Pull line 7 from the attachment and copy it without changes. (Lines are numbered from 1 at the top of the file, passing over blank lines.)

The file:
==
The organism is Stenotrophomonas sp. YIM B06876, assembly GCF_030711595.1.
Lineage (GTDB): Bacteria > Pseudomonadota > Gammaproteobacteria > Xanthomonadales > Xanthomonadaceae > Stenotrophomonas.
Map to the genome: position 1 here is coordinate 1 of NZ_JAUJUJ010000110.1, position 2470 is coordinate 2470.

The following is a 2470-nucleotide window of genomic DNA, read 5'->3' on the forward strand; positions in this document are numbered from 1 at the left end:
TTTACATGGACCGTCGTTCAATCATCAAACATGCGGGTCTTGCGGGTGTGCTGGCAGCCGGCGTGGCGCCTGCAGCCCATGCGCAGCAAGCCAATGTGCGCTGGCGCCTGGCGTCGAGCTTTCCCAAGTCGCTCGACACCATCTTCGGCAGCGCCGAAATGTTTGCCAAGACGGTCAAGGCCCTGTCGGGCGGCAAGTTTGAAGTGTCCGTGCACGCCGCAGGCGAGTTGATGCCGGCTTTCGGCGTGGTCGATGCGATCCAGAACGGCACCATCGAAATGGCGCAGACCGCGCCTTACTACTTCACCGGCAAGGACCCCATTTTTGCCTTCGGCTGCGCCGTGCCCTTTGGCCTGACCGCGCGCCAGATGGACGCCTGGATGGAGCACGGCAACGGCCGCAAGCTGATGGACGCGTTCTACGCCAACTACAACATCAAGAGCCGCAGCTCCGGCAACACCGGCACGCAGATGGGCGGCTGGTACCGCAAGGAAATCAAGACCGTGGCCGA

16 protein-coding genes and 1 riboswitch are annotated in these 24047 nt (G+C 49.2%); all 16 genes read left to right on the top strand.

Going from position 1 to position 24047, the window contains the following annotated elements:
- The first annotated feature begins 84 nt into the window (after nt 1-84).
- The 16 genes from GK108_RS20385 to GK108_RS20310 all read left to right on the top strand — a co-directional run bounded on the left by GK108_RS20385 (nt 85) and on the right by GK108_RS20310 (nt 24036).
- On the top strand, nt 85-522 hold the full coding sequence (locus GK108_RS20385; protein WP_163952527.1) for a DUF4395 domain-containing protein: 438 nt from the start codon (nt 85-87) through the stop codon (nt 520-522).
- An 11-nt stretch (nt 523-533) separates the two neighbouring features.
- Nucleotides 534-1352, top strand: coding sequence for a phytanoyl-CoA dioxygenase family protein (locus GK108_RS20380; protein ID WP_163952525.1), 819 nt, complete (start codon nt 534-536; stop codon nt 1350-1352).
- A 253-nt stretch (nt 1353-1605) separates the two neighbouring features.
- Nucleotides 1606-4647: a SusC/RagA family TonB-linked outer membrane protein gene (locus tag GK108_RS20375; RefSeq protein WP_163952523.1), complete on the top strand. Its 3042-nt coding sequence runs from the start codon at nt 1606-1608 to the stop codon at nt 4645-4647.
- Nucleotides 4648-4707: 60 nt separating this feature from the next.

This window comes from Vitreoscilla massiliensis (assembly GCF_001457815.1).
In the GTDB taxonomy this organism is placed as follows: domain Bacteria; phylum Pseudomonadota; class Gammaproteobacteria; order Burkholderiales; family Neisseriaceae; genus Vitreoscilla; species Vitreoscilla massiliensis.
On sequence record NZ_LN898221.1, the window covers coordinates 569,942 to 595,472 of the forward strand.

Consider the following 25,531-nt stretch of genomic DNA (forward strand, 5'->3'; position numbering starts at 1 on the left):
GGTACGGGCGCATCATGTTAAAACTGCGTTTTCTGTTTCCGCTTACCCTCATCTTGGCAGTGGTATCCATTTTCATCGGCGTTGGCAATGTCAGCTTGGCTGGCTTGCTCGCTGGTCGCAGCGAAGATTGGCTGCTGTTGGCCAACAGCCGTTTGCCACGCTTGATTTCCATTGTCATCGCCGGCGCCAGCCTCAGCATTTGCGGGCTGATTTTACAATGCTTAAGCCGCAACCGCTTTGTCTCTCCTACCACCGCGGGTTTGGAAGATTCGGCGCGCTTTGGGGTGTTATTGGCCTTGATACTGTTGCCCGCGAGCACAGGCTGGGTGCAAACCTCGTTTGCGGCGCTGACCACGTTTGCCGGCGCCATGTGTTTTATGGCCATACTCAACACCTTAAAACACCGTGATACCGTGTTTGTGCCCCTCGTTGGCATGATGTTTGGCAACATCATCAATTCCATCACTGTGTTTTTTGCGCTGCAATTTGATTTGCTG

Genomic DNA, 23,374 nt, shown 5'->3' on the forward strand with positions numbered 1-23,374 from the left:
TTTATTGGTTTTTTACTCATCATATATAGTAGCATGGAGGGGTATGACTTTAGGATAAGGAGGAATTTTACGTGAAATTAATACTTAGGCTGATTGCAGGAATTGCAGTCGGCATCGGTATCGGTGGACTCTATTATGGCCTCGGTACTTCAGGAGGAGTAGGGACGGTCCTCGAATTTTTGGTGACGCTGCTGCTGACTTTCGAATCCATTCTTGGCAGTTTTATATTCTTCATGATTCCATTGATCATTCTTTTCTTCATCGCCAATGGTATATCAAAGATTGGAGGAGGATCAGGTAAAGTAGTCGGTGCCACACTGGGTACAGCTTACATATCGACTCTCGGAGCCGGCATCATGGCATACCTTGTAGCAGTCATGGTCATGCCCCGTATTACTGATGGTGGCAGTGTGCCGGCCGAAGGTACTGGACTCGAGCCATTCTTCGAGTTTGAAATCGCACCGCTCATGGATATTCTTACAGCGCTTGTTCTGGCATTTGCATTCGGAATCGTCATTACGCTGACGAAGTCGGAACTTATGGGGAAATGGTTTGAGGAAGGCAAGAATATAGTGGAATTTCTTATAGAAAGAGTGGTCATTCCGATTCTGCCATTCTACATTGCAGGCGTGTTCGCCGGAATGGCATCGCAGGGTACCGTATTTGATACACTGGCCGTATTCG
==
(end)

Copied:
Going from position 1 to position 24047, the window contains the following annotated elements: